Goodbye Multiple Dwellings Relief

Goodbye Multiple Dwellings Relief

26th March 2024

One of the lesser known announcements arising from the Chancellor’s recent Budget was that Multiple Dwellings Relief (MDR) is going to be abolished with effect from 1st June 2024.

MDR is a Stamp Duty tax relief regime that can apply to both individuals and businesses buying more than one dwelling in one transaction. It allows purchasers to calculate the tax based on the average value of the dwellings purchased as opposed to their aggregate value. This has been a valuable tax saving for purchases buying larger residential properties with a separate annex, sometimes including a so-called “granny flat” (assuming that all of the relevant conditions for MDR were satisfied in the particular case), however it is now being scrapped after perceived abuse.

The abolition follows an HMRC consultation in 2022. The rules for mixed-use properties were also looked at (i.e. those with both residential and non-residential elements) however the Government has decided not to make any changes to the current legislative rules.

One of the reasons for the abolition of MDR is that the Government has also concluded that it only had a minimal impact on the housing supply overall and that the relief no longer achieves its original aims. Another, probably more significant, reason is that the abolition is expected to raise £220 million in 2025/26 and over £300 million in subsequent years.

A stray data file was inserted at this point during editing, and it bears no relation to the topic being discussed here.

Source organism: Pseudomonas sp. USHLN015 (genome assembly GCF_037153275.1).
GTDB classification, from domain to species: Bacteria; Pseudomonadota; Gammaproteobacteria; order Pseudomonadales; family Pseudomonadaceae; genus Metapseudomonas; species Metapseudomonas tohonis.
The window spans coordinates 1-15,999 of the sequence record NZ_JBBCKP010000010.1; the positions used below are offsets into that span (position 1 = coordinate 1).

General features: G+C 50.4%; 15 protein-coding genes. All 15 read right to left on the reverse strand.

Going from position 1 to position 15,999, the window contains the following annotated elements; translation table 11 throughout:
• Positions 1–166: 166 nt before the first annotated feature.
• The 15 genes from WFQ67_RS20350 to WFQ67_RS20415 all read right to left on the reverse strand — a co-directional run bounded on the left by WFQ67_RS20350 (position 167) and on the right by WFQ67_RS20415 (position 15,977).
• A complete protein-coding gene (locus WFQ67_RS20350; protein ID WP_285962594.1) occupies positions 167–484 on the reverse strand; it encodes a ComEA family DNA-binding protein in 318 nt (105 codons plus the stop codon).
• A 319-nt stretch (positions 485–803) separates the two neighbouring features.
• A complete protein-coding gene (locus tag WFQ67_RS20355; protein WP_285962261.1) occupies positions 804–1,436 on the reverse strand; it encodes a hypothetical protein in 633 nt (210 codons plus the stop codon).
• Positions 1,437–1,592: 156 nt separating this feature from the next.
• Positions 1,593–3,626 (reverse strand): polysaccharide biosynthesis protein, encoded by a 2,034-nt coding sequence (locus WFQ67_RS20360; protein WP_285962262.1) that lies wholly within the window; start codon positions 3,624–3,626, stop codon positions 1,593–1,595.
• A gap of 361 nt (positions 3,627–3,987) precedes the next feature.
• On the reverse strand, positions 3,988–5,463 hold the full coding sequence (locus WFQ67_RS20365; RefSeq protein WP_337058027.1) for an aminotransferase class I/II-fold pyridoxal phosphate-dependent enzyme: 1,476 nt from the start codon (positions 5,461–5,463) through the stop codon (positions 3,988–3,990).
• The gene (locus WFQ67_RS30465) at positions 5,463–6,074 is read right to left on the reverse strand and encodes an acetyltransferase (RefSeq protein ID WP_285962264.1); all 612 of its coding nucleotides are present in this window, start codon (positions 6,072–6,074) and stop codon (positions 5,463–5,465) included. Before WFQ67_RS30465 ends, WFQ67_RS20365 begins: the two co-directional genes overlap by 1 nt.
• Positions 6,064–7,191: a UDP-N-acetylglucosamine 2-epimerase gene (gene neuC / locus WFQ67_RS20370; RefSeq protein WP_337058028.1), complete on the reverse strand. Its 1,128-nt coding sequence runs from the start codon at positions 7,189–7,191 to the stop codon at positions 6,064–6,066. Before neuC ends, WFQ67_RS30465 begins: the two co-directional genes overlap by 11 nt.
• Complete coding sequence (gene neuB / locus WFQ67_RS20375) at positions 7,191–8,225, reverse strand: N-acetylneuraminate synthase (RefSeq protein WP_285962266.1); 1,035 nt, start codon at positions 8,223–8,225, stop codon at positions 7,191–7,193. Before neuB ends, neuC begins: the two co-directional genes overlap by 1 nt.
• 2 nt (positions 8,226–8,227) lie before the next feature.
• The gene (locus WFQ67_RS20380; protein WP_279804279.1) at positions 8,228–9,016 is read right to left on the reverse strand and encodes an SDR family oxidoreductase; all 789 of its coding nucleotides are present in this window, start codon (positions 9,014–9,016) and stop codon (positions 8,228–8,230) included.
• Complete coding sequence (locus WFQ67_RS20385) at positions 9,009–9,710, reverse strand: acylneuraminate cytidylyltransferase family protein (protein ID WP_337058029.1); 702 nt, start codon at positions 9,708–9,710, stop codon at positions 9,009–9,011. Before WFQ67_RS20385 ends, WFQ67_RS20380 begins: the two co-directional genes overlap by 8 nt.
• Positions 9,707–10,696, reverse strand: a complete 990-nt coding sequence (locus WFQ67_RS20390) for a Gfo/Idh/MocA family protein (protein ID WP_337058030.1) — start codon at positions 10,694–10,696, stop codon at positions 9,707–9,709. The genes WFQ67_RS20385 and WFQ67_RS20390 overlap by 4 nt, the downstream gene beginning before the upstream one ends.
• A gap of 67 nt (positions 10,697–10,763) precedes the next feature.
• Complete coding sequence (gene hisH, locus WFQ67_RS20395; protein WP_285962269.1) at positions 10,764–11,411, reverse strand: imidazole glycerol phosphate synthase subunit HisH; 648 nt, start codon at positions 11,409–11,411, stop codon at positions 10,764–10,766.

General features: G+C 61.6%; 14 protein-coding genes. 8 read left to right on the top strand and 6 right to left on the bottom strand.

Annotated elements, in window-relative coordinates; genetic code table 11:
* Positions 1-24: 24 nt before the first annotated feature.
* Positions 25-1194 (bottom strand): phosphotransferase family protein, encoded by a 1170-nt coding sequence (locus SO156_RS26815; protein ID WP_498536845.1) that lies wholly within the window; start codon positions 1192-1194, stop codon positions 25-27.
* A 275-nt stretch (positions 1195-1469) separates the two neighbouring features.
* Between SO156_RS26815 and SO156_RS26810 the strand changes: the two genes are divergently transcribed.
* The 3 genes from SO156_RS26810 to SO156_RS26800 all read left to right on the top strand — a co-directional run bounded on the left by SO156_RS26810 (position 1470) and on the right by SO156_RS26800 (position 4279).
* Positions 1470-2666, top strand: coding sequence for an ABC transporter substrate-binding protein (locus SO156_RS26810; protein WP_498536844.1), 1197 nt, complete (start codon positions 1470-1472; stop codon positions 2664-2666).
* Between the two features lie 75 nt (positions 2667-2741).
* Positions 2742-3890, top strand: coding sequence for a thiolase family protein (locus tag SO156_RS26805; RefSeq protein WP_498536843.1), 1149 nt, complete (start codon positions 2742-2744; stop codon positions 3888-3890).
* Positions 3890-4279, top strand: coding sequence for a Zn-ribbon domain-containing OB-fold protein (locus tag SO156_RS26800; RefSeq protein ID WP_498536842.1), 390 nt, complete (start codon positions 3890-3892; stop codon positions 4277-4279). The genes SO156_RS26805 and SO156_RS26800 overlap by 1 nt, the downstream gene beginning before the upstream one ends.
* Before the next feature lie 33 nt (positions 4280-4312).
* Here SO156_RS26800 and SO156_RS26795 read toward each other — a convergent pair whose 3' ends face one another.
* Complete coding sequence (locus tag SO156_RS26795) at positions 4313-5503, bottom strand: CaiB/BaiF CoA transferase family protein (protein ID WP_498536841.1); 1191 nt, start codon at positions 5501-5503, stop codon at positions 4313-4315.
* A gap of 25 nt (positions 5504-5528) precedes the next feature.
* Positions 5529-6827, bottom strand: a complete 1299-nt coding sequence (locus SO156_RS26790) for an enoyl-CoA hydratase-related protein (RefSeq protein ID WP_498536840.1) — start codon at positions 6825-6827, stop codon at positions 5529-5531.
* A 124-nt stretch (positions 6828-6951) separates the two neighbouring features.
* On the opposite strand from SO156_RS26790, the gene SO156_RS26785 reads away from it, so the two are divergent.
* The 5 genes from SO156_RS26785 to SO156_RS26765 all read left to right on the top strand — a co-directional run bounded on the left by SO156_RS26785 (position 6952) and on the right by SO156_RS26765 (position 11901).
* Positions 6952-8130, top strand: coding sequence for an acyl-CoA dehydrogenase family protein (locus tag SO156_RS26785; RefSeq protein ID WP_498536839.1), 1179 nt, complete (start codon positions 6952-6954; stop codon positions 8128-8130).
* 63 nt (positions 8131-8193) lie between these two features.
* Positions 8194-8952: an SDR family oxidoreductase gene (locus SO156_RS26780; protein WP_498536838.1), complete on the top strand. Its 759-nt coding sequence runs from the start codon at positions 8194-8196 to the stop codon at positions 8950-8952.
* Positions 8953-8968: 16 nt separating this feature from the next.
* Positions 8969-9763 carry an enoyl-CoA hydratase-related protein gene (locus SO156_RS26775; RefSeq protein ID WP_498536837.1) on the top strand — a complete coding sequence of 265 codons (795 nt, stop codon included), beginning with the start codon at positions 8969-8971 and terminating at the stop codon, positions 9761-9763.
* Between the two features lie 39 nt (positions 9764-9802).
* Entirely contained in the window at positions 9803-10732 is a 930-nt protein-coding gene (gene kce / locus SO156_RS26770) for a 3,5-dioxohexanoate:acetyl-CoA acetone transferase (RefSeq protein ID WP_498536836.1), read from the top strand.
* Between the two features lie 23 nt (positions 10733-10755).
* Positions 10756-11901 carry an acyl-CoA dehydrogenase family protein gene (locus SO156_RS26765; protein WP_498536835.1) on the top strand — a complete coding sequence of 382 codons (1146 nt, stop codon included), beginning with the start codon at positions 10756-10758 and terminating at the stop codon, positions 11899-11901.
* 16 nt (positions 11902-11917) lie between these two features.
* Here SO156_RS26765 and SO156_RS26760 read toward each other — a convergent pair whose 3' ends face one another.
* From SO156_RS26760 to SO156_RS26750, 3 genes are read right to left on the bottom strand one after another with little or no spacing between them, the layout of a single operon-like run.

It should be noted that contracts that were exchanged before 6 March 2024 will remain eligible for the relief regardless of when completion occurs, provided that there is no variation of the contract.

In conclusion, removing MDR will provide clarity for buyers (and lawyers) and will simplify Stamp Duty calculations. Property lawyers are unlikely to shed a tear over its demise, particularly as an industry of ‘SDLT reclaim agents’ emerged, akin to the Stamp Duty equivalent of ambulance chasers, as a result of the relief being rarely clear cut. They often contacted buyers after completion, suggesting that MDR could be claimed as part of the property constituting a separate dwelling, leading to spurious “granny flat” claims. However, it is worth bearing in mind that there is no statutory definition of “suitable for use as a single dwelling” and this ultimately meant that buyers could not always be certain as to whether they had a valid claim for MDR or not.

For further advice on this MDR matters, or any property related legal advice, please contact our experienced Residential Conveyancing team.

Article written by Property Solicitor Ben James.